United States of America, Plaintiff-appellee, v. Robert A. Markee, Defendant-appellant, 425 F.2d 1043 (9th Cir. 1970)Annotate this Case
Rehearing Denied May 25, 1970
Howard R. Lonergan (argued), Portland, Or., Robert A. Markee, for appellant.
John D. Collins (argued), Asst. U. S. Atty., Sidney I. Lezak, U. S. Atty., Portland, Or., for appellee.
Before DUNIWAY, WRIGHT, and TRASK, Circuit Judges.
EUGENE A. WRIGHT, Circuit Judge:
Following a trial before a jury, Robert A. Markee was convicted of causing false representations to be made to the Federal Housing Administration (FHA) in violation of 18 U.S.C. § 1001 (1964).1 The false representations were contained in two documents, a sales report and an accountant's financial statement, submitted to the FHA in connection with an application by Mt. Angel Towers, Inc., a retirement home developer, for initial endorsement for mortgage insurance under Section 231 of the National Housing Act, as amended, 12 U.S.C. § 1715v (1964). Appellant, the exclusive sales agent for Mt. Angel Towers, was indicted because the false representations concerned the number of pre-sold units in the development. Count I of the indictment, upon which appellant stands convicted, is set forth in the margin.2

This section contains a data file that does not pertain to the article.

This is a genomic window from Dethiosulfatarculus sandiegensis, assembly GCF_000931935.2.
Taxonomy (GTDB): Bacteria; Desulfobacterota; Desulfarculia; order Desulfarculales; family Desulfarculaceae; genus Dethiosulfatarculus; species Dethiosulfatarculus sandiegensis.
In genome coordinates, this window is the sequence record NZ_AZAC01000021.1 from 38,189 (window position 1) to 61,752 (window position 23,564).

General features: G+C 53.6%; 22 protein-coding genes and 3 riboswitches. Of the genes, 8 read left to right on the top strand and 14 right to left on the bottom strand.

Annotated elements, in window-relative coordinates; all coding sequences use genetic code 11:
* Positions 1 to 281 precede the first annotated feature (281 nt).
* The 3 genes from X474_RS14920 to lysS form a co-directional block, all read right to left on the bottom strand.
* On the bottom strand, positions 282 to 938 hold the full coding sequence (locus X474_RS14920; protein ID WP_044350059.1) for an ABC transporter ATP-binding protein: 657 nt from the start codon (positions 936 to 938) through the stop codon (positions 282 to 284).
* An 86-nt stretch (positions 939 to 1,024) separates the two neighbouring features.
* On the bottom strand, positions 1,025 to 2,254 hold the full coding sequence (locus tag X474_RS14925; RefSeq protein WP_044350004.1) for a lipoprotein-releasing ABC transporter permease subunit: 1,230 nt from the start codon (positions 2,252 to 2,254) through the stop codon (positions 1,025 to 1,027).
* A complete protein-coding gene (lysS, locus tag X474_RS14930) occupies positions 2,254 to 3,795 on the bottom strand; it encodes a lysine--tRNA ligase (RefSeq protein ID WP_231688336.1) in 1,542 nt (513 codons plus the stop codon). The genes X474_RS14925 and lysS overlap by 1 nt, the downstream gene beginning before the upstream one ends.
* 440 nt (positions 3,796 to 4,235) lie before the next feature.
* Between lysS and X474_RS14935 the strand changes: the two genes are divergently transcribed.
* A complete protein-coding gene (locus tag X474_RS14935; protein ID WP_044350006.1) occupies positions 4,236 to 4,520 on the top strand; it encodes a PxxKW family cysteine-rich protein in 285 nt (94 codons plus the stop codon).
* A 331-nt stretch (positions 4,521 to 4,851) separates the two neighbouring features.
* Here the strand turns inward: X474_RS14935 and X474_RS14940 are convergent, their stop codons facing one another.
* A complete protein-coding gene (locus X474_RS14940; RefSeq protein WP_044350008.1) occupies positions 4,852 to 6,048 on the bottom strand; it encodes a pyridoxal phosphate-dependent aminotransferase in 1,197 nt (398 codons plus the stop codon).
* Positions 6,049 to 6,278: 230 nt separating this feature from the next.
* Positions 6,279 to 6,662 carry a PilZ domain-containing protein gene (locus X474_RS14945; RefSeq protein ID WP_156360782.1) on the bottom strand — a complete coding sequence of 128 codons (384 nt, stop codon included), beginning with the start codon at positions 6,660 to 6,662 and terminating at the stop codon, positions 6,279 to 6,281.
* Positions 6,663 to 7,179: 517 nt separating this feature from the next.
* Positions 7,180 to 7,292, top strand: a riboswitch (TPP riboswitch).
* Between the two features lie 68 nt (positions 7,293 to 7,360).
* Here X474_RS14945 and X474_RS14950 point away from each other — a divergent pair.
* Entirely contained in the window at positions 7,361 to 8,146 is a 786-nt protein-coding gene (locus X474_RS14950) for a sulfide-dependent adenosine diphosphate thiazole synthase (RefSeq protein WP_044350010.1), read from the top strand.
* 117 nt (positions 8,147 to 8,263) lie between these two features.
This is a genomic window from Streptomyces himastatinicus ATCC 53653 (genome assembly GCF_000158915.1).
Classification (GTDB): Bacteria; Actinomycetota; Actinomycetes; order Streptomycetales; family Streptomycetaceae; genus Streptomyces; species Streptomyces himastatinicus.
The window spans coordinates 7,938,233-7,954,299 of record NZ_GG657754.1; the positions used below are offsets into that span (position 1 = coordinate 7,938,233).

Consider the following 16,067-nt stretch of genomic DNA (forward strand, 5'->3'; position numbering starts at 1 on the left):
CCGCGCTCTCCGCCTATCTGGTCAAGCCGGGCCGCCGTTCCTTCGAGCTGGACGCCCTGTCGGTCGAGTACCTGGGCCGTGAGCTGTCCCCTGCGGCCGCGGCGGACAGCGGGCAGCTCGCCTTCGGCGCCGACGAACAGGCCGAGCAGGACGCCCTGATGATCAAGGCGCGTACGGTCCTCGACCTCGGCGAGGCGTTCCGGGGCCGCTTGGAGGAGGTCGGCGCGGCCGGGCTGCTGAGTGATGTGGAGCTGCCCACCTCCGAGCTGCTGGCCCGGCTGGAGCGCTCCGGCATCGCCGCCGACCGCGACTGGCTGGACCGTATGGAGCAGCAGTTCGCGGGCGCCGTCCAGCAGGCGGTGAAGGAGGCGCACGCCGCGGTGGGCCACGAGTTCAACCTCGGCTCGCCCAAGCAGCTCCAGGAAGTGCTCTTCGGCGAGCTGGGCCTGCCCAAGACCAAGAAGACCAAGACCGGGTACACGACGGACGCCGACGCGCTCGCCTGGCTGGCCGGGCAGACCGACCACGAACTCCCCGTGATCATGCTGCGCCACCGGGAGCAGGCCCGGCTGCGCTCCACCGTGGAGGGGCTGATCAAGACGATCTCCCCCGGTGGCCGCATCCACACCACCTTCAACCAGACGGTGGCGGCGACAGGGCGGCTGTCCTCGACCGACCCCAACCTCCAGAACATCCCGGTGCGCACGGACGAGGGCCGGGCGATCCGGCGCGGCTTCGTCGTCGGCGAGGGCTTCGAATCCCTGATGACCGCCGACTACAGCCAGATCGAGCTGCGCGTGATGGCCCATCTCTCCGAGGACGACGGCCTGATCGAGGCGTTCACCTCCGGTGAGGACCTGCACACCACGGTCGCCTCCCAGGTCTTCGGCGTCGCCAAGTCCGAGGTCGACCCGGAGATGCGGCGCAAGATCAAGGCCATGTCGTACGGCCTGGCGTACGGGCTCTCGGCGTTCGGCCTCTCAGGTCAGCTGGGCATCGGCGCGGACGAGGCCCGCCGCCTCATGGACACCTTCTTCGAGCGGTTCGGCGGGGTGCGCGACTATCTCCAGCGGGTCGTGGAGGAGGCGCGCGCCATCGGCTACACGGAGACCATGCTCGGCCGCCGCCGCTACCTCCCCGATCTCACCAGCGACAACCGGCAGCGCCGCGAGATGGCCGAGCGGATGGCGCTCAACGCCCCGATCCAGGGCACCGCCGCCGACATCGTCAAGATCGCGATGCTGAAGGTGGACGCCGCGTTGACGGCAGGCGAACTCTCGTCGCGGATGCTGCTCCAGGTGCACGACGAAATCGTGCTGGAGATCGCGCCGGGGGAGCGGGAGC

On appeal, Markee concedes that the representations contained in the two documents were false and fictitious, but challenges the sufficiency of the evidence to show that he willfully caused either of the documents to be submitted to the FHA within the meaning of 18 U.S.C. § 2(b) (1964).3 Appellant also contends that Count I should have been dismissed because that count failed to specify which of the two documents received by FHA would be relied upon to prove the allegations in the indictment. We affirm.
SUFFICIENCY OF THE EVIDENCE
Appellant was hired by Mt. Angel Towers, Inc., in 1961 to be the exclusive sales agent for the planned retirement home in Mt. Angel, Oregon. The agency agreement provided that appellant receive $250 for each pre-sold unit, a 10% commission on each unit sold after the opening of the retirement home for a 13-year period, a right of first refusal on all health and accident insurance for occupants of the home, and the appointment of appellant as activities and promotions director at a minimum salary of $8,000 per year for 12 years.